The Casina Farnese belonged to the greater Orti Farnesiani estate of the Farnese family during the sixteenth century. Small in size but highly valued architecturally and historically, Casina Farnese is one of the few Renaissance buildings—and the only residential one—that remain atop the Palatine Hill in Rome. Due to substantial archaeological excavations in the nineteenth and twentieth centuries that altered the physical layout of the area, little is known about Casina Farnese before the changes beyond some engravings, prints, and photographs. Remarkable figurative paintings and murals on the loggias, vault decorations, and the landscaping along the walls of the structure are its most appealing aspects. Its two-storied loggias facing the Tiber were exclusively designed by artists from the workshop of Taddeo Zuccari (1529-1566) and provide exquisite views of the city. The prized artwork and architecture of the Casina Farnese were long in danger of deterioration due to lack of maintenance and disrepair.
A restoration campaign for the wall and ceiling paintings
In 2007, WMF began discussions with local authorities about the range of conservation challenges at the site, with particular concern for wall and ceiling paintings and damaged plaster surfaces of the two loggias. Water infiltration, clogged drains, wind, rain, and humidity caused the detachment of the murals and corrosion of other indoor decor. In conjunction with WMF, the Soprintendenza Archaeologica di Roma removed deposits of carbon and dirt from the surface of the paintings and conserved the deteriorating plaster and paintings. In 2008, cracks in the structure’s surface and the roof were repaired, and the drainage system was improved to prevent further leakage. During this time, scaffolding was installed to protect the loggias. A survey conducted showed that the overall instability of the building was caused by nearby archeological excavations, creating a large crack in the lower loggia leading to the breaking of the travertine cornice into many pieces. As a result, a simple support was installed.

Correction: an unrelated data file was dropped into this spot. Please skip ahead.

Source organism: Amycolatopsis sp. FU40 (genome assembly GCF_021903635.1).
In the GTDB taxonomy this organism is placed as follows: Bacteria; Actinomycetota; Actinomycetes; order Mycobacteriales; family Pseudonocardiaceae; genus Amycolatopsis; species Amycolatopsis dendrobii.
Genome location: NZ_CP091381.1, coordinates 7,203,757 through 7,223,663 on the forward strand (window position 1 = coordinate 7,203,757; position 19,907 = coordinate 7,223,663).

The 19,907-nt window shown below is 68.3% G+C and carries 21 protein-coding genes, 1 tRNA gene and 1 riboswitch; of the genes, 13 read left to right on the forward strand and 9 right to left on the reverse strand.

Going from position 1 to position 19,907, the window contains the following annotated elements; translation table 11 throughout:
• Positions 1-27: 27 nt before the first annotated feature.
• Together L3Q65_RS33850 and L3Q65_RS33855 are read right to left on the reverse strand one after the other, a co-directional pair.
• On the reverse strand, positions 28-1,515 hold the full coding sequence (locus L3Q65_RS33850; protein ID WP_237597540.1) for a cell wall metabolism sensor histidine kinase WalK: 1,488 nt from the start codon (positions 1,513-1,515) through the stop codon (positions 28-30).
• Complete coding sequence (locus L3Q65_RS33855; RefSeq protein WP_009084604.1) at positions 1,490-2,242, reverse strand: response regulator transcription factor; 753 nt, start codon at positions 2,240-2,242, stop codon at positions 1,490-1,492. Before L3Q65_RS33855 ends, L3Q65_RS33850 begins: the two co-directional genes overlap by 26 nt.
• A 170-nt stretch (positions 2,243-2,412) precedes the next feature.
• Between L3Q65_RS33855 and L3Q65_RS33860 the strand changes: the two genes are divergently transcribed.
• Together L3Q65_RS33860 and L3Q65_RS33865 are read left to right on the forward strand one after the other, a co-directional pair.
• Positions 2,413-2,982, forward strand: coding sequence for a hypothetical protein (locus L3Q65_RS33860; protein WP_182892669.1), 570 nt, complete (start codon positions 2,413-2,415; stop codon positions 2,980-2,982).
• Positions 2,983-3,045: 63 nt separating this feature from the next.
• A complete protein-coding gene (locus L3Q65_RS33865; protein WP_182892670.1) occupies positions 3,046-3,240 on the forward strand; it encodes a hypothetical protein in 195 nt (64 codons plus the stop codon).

A glass enclosure to protect the loggias
World Monuments Fund and the Soprintendenza collaborated once again between 2015 and 2017 in the construction glass window panels for the arches of the loggias. The minimally invasive glass panels, now in place, provide the necessary insulation and protection for the wall paintings, while allowing visitors to enjoy the expansive views of Rome toward the Vatican hill.
According to legend, the Palatine Hill was the location where Hercules defeated Cacus, a fire-breathing monster that had stolen a herd of cattle from Hercules while he was sleeping. The legend of Hercules and Cacus is painted on the vaults in each loggia of the Casina Farnese. The paintings enhance the story and represent the importance of Palatine Hill in Roman history. Without the paintings and the structure that houses them, the tale would lose its magic. The planned transformation of the space into a museum will educate the public about the significance of the site and the artistic style of the Renaissance. Conservation and access to the Casina Farnese unlock this once hidden and unknown treasure to the rest of the world.